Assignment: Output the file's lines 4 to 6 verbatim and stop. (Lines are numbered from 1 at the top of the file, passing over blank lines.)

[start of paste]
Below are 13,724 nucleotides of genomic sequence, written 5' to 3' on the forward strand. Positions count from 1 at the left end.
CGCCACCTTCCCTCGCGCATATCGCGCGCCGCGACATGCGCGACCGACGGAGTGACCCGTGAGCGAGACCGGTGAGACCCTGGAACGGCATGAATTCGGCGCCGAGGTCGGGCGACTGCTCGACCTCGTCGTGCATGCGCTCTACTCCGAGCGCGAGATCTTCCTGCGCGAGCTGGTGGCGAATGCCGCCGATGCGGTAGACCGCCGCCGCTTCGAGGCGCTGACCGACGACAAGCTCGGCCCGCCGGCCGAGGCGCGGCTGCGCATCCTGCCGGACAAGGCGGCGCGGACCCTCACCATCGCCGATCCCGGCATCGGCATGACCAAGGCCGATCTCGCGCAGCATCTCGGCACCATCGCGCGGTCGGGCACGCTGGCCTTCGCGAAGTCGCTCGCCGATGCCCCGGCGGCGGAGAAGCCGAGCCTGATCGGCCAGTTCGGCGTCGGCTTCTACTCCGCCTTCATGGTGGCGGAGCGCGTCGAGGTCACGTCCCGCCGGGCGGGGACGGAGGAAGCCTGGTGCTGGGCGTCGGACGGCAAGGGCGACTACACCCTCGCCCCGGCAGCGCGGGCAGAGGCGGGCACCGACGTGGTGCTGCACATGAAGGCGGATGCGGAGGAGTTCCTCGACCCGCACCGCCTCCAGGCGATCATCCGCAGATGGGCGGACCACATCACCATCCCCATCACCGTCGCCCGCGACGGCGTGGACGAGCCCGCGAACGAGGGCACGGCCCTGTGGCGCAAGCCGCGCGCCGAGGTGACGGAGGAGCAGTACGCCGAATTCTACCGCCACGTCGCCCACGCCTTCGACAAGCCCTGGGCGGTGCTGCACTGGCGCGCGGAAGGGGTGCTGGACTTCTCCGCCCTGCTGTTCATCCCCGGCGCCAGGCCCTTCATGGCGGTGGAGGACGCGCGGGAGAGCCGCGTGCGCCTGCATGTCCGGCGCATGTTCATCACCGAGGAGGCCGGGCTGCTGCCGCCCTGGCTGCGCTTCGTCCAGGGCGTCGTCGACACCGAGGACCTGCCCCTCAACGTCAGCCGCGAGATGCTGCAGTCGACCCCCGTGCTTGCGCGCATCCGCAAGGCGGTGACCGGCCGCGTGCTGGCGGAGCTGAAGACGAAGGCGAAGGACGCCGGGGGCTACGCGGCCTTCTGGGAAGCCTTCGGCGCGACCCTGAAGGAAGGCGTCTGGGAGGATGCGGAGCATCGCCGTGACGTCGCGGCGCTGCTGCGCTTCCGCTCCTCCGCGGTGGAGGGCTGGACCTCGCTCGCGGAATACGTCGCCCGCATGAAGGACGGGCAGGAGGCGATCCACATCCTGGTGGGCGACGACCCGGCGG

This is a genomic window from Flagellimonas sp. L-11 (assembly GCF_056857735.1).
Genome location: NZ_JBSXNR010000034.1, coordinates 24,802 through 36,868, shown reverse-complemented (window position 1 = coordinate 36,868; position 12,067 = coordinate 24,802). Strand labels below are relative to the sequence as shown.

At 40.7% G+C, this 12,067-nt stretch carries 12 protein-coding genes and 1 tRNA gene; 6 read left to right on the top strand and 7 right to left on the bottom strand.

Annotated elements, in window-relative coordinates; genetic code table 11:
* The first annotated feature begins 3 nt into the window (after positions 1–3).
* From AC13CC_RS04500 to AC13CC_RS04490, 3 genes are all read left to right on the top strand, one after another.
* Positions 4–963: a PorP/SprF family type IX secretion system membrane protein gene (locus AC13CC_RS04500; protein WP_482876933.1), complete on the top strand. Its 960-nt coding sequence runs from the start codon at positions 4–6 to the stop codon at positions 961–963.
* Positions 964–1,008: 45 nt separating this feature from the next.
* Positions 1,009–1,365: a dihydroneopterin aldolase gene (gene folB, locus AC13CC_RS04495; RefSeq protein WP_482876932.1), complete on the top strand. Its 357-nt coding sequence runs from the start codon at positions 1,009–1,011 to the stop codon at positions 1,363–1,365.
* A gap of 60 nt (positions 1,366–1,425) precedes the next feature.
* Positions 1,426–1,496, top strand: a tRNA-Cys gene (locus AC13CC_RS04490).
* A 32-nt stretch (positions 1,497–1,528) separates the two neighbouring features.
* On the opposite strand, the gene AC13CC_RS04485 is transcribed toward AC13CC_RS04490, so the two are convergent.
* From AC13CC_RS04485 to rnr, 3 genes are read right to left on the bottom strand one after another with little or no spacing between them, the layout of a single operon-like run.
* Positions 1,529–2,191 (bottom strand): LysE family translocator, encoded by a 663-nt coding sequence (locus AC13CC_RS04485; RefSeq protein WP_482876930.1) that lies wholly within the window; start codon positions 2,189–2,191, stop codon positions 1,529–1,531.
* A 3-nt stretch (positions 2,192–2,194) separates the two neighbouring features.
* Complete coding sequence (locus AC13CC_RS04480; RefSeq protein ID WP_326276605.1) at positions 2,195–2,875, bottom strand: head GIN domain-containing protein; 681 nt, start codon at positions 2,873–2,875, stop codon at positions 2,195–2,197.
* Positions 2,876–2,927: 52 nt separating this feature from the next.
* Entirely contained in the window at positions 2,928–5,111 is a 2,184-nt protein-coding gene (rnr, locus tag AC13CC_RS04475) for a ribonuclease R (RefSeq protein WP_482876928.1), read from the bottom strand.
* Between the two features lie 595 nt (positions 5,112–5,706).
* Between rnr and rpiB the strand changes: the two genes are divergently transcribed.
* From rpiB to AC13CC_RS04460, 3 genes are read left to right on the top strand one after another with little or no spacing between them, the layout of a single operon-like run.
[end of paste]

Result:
Genome location: NZ_JBSXNR010000034.1, coordinates 24,802 through 36,868, shown reverse-complemented (window position 1 = coordinate 36,868; position 12,067 = coordinate 24,802). Strand labels below are relative to the sequence as shown.

At 40.7% G+C, this 12,067-nt stretch carries 12 protein-coding genes and 1 tRNA gene; 6 read left to right on the top strand and 7 right to left on the bottom strand.

Annotated elements, in window-relative coordinates; genetic code table 11: